The main goal of Leg C is to achieve a final position that will make getting the trailer back into the target space, as easy as possible. I am referring specifically to the position of the tandems. The trailer tires need to be on an acceptable path.
In the diagram you will notice a curved line labeled “departure path”. Memorize the basic shape of this curved path.
Turning left onto Leg C creates a new angle between the tractor and the trailer. It creates “offset” and it puts our trailer and the target space within view of our driver’s side window.
The tricky part about Leg C is determining when to stop and start backing up.
Stop too soon and the trailer tires won’t be on the correct path. Stop too late and you will lose all of the offset between the tractor and the trailer.
The tractor and trailer in the diagram below is in what I would call an acceptable set up position.
Here are some important details to notice and remember about a good setup position.
The rear of the trailer is closer to the target space than the front of the trailer. This was accomplished by driving close by the target space in Leg A, and pulling away from the target space during Leg B.
There is some offset between the tractor and the trailer. We need the trailer to rotate around it’s pivot point at the rear tandems and point at the target space. A little offset is needed to create more offset. (See my post about the Offset Law)
In this offset position you get a good view of the side of your trailer and the target space from your driver’s side window.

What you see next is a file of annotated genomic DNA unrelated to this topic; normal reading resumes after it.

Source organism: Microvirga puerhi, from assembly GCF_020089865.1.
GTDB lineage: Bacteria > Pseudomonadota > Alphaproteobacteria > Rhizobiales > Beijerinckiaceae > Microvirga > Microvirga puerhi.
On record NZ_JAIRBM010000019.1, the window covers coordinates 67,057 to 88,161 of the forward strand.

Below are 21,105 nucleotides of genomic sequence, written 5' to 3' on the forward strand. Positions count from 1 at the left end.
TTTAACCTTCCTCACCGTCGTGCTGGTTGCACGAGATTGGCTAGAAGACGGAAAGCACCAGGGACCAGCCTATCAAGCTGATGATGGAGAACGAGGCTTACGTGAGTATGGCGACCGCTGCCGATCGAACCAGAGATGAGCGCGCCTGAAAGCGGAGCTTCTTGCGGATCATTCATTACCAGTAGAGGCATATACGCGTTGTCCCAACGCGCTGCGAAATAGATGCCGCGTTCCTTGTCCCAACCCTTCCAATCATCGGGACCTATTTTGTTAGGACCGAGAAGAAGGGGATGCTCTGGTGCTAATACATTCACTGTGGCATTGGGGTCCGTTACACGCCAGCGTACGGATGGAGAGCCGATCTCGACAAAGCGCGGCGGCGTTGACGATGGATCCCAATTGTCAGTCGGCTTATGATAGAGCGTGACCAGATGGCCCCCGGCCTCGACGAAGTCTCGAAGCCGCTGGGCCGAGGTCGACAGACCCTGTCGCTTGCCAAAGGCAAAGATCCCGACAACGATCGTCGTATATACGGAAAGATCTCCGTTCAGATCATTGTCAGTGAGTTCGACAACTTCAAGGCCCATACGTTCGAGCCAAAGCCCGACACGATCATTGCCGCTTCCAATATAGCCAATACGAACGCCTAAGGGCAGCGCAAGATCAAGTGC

And most importantly the driver’s side tandems are on a departure path that leads into the target space. Practice visualizing these departure paths while looking out your window during Leg C. Stopping when your trailer tires are anywhere along the curve of this path will make things as easy as possible.
It is my opinion based on my experience that the ultimate goal of any setup should be to get the trailer tires to rest on a logical Departure Path. I will talk more about them in the next lesson.
Tractor Trajectory is very important.
You must start to develop an awareness and respect for your tractor’s trajectory starting on Day 1.
I refer to everything on the passenger side of your tractor during Set Up as the “Danger Zone”. Many accidents happen to new drivers in this zone. When you start to follow the trailer into the target space with your tractor the front of your tractor will swing around. If you don’t leave a safety-cushion of space you can tear off your front bumper on the passenger side. It is a very common accident.
Always leave yourself a cushion of space between your tractor and everything in the Danger Zone.
Always be mindful of your tractor’s trajectory.
The main purpose of Leg A is to get the trailer tires as close to the hole as possible.
Leg B’s purpose is to pull the front of the trailer farther away from the target space than the rear of the trailer.
And the goal of Leg C is to achieve a final position that will make getting the trailer back into the target space, as easy as possible. I am referring specifically to the position of the tandems. The trailer tires need to be on an acceptable path. I call these Departure Paths.